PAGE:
Further, your comments really kind of bring out to me something I think is interesting in that I think you are expressing the same kinds of feelings that Jeremiah Wright expressed in that devestating speech he delivered.

    You know, I haven’t written about Wright much because I think that ultimately this is an ugly avenue to let the Democratic primary travel down, but you know this is a man who is coming from a pre-Civil Rights movement mindset. This is a guy whose memory and impression of America is far different than the one we have today, and let’s not kid ourselves, things aren’t that great.

    I dare anyone to tell me what that man had to be proud of America for. I’m proud of America, but I also recognize its flaws and am biased because being a straight White Male means that I haven’t been discriminated against. I can’t imagine the kind of bitterness having to drink at a blacks only water fountain might instill in me just like I can’t comprehend the bitterness I would feel at not being able to marry the one I loved.

    My point being, yes, Wright went over the line in his sermon, but at the same time, didn’t he have some points? For a culture that never had to suffer descrimination, are we so totally blind that the Civil War wasn’t the last of mistreatment of black people? And isn’t the homosexual population in that place right now? Fighting so passionately for their very own rights, and getting told in no uncertain terms that they are heathens and second class citizens?

    If you’re a White Christian, America can be truly great. But when America is telling you that something is wrong with you, when you don’t rate equal to the rest of the citizens of this country, is there really cause for pride?

    Thanks again, RD. I’m busy as hell this week, apparently, but I’m going to try and draw a little more attention to that bill tonight or tomorrow morning.

  3. Well, Kyle… I am in agreement with you, but I have to take it just a bit farther.
    You know, I didn’t think I’d ever have to defend Jeremiah Wright here but… (sorry I have to laugh). You are right, he does have some valid points.
    I’m quoting a co-blogger of mine here. He writes at his site:

    …”The real injustice in this case lies in focusing on black racism, and dismissing white racism. Yes, Virginia, and South Carolina, and Iowa, there is racism among blacks. But what white person has ever been wrongfully arrested, unreasonably accused, unfairly tried, unjustifiably convicted, and vindictively executed or sentenced to an extra-long stretch in prison by black cops, black prosecutors, black juries, black judges and black corrections officers? What rich black hospital, clinic or doctor has refused treatment to a poor sick white man, woman or child? What black public school has closed its doors to white students? What black landlord has denied housing, or provided substandard housing to a white tenant? What black employer has denied employment to a well-qualified white job-applicant? What great and undeniable historical and contemporary wrongs has the dominant black establishment inflicted upon the white masses?…”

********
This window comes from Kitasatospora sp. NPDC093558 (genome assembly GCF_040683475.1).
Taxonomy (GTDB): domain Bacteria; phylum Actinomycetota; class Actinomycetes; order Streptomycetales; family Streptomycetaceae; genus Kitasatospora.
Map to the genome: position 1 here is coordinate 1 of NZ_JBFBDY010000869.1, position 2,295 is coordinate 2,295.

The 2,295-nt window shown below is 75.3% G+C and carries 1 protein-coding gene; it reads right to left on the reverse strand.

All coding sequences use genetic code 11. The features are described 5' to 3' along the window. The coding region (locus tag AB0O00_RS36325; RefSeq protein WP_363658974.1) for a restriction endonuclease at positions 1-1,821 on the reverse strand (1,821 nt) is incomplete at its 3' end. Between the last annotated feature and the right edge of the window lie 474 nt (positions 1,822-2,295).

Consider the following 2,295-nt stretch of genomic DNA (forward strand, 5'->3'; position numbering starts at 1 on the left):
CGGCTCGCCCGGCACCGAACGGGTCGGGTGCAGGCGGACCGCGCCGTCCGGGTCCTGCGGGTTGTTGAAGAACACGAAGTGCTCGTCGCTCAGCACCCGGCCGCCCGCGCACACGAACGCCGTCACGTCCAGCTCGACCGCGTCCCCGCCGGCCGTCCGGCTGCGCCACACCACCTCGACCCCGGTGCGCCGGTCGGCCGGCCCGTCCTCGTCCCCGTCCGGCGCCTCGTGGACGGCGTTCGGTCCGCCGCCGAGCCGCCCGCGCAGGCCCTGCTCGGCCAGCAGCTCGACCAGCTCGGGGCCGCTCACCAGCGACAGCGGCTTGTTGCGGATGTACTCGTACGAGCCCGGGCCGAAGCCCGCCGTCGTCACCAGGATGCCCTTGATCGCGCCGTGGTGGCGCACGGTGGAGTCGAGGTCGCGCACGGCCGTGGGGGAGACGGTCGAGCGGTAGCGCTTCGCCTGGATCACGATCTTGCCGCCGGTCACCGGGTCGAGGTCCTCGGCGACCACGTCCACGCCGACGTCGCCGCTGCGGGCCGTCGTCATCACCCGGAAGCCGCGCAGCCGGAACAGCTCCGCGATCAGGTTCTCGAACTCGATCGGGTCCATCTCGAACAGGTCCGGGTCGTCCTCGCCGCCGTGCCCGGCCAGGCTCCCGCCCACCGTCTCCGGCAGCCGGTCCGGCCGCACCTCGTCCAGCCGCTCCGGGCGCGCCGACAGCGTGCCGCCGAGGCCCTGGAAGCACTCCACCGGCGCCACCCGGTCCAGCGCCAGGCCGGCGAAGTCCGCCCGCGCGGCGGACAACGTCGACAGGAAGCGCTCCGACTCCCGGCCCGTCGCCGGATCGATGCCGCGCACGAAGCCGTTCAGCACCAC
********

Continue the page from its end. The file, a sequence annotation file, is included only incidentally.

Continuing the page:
Now I don’t pretend to defend Jeremiah Wright for what he said, but I damn well will stand up for his right to say it. What is really a sin is the way the media has turned this around and tried to make it stick to Barack Obama.

    …and now, back to the original issue at hand – Equal Marriage Rights for all citizens.
    You know that the Constitution has no references to “gay”, so people like Bush have to have that reference put in there; but there is a “pursuit of happiness” clause that is contained in the Constitution… One that they would have validated if “pursuit of happiness” is defined by someone or something else. That happens to be my pursuit of happiness that these so called “lawmakers” are trying to define. Would you have someone else define yours for you?

    These are not ‘special rights’ we are talking about – they are EQUAL RIGHTS. This is not a religious issue we’re talking about – but a civil one. And by what precedent does this government have the right to determine who a single citizen has the right to love? Be it at the state level or the federal level… If we lose the fight on this issue, you can damn well be certain that other rights we take for granted everyday will soon follow.

    By the way Kyle, I think you may have misinterpreted my ‘greatest country in the world’ statement. I simply meant that there is still a lot of work to do to make it greater. I love my country too, but I will never be satisfied until she lives up to her obligation that “All Men Are Created Equal”.

    Peace,
    =RD=